Drop Back Ten begs for another look

Have you ever been sitting in a movie theatre and wished that you had a remote control; wished that way you could take a closer look at the scene you just witnessed in order to reexamine your own feelings and observations? In a moment in Drop Back Ten, a man chases a woman and her daughter into the ladies’ room. The five-year-old girl hides in a locked stall, shaking with fear. Her mother, stunningly beautiful even when horrified, asks the man over and over, “What are you doing? What are you doing in here?” until finally the tension is released. . .and he kisses her. This is the point at which the viewer begins to wonder: Was that erotic? Was it violent? And then comes the desire for the remote.

This past Saturday at Images Cinema, Williams alumna Stacy Cochran ’81 presented her newest movie, Drop Back Ten, as part of the Williamstown Film Festival’s (WFF) third season. Cochran’s film contained many moments like the bathroom scene above: some humorous and some disturbing, but all begging for a second look. The opening scenes of the film introduce the audience to out-of-work writer Pete Barnes played by Jon Ritter look alike James LeGros. Pete finally gets a job and is hired to write an article about an up-and-coming 19-year-old actor named Spanks Volney, played by Desmond Harrington. Arriving on the movie set, Pete and meets the director and crew of Spanks’ movie, setting in motion an acerbic but amusing commentary on Hollywood stereotypes.

During the question-and-answer period after the film, Cochran was asked about her biting take on the film world. “Well, I don’t want to get myself in trouble. I’ll just say they’re kind of ripe for being made fun of,” she said with a smile, her honesty provoking several chuckles from the audience.The film’s humor turns darker as Pete discovers more about Spanks’ world. In a whirlwind of coincidences, including suspicious packages delivered to his room, chance meetings on the street, and an attack on Spanks by some unusual “muggers.” Pete becomes aware of a complex web of lies underlying Spanks’ persona, including a twisted relationship with his ex-wife Mindy (supermodel Amber Valetta).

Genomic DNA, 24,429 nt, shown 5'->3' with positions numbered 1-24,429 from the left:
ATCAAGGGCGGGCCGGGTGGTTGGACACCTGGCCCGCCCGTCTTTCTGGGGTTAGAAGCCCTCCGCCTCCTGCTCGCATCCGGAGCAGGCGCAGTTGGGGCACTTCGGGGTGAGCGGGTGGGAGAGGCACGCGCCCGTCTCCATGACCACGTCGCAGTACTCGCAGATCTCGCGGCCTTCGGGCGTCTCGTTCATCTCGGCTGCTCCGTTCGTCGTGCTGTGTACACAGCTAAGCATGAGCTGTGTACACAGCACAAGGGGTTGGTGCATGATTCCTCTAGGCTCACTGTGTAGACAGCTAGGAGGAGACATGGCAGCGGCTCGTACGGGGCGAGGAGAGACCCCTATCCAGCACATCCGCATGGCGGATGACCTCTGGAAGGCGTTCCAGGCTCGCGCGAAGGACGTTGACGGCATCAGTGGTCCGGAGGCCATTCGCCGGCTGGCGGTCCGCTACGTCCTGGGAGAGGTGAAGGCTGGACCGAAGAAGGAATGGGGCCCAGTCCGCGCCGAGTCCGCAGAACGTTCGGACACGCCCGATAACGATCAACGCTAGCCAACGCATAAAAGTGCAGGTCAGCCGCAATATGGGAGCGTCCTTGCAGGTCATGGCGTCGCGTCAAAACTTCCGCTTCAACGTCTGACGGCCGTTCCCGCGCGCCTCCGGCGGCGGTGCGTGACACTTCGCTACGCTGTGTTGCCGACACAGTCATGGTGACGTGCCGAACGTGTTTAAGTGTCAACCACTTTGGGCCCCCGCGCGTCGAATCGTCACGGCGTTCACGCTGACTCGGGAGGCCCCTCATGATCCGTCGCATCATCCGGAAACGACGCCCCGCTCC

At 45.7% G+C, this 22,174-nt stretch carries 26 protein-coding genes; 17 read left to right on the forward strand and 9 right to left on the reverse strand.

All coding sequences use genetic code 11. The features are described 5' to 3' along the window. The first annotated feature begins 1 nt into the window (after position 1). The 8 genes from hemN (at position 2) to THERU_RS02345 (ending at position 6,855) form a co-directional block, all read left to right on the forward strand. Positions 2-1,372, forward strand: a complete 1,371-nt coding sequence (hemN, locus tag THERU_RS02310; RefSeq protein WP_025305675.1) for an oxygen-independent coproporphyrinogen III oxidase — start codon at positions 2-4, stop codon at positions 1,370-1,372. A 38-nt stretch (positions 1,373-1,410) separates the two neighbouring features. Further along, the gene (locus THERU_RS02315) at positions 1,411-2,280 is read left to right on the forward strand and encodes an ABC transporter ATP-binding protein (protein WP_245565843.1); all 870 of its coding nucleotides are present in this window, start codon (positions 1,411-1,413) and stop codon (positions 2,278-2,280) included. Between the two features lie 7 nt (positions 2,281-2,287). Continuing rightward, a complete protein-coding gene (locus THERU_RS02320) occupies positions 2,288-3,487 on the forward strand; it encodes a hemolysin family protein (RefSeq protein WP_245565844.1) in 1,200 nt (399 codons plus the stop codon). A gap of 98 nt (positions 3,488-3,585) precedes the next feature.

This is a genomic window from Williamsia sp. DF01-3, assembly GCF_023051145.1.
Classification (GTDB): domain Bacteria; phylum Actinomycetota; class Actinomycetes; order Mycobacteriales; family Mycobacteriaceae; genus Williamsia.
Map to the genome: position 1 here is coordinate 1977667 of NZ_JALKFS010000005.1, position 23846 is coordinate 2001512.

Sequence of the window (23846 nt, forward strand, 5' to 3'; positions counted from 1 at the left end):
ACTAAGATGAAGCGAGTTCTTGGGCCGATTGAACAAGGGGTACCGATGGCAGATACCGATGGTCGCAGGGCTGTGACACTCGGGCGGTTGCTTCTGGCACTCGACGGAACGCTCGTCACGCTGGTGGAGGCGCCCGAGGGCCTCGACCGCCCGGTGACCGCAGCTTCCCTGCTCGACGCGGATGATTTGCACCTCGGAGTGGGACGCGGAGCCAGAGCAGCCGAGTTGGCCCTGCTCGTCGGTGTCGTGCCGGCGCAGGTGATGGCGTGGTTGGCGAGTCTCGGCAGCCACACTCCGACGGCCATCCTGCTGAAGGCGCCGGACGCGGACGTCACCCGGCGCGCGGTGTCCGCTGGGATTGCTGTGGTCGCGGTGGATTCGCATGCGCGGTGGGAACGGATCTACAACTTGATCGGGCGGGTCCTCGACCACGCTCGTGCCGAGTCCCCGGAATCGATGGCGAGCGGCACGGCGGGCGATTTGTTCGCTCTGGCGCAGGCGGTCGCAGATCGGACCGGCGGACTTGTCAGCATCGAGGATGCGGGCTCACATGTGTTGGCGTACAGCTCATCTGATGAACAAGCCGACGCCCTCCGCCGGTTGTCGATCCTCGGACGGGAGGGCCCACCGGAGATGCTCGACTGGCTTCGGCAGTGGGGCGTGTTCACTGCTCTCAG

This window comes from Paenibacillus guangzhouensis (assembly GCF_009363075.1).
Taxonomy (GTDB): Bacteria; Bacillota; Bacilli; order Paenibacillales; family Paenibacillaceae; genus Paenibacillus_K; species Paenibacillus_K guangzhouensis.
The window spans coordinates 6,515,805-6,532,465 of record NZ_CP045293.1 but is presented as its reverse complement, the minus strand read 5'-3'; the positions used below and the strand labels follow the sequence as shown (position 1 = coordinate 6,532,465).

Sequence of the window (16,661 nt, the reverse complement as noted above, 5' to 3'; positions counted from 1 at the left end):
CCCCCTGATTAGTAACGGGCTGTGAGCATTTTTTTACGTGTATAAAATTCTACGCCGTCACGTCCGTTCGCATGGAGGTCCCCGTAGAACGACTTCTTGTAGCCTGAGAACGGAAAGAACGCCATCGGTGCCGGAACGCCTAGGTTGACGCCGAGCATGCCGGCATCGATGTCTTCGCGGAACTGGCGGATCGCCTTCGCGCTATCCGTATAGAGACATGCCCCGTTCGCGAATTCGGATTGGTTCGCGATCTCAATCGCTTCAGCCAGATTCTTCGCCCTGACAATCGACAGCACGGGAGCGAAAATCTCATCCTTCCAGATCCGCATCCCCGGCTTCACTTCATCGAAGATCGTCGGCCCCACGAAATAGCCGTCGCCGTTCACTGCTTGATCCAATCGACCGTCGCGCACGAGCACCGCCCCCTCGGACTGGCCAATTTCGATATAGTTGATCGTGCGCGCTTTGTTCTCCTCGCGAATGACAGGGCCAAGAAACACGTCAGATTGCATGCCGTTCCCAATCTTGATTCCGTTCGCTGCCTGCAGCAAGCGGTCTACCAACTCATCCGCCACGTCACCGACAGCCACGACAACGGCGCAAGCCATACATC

Other than the gripping bathroom scene, the opening of the film is the best moment of the scene. Combining the credits with Pete’s one-sided telephone conversation, the sequence is both involving and hilarious. Cochran commented that the sequence was actually greatly reduced from its elaborate original conception due to budget constraints. However, despite the cuts, the simpler beginning turned out to be fantastic.

Of course, this small budget adversely affected the film in a few small ways. One scene that struck me as having a bit of that “home video” characteristic of some independent films was set in a train station. Cochran explained that the production team had only four hours at the station in which to shoot seven pages, and were rushed beyond belief. Since no one seemed to know when the trains were coming, each scene was shot only once, and the takes had to be hurried through. According to Cochran, one scene was shot so hurriedly that the sound technician looked up afterwards and asked, “Oh. . .were we shooting that?” Needless to say, the sound for the train scene was taken from another shot.

In general, though, the film’s seamless editing and amazing acting belie its low-budget status. The acting quality was especially impressive in light of Cochran’s comment that she doesn’t like to rehearse with actors because “I’m afraid they’ll say it in a way that is so great, it will never be like that again.” Apparently, this strategy worked—the performances by Tate Donovan and Barnes were solid and at times laugh-out-loud funny. Additionally, Valetta broke the mold of the supermodel turned horrible actress, delivering a touching performance. Cochran describes her film as being about “stories inside stories.” Perhaps when it comes out on video, not only can more people appreciate and learn from her multiple levels of meaning, but I can stop wishing for that remote at a movie that was never meant to be seen only once.

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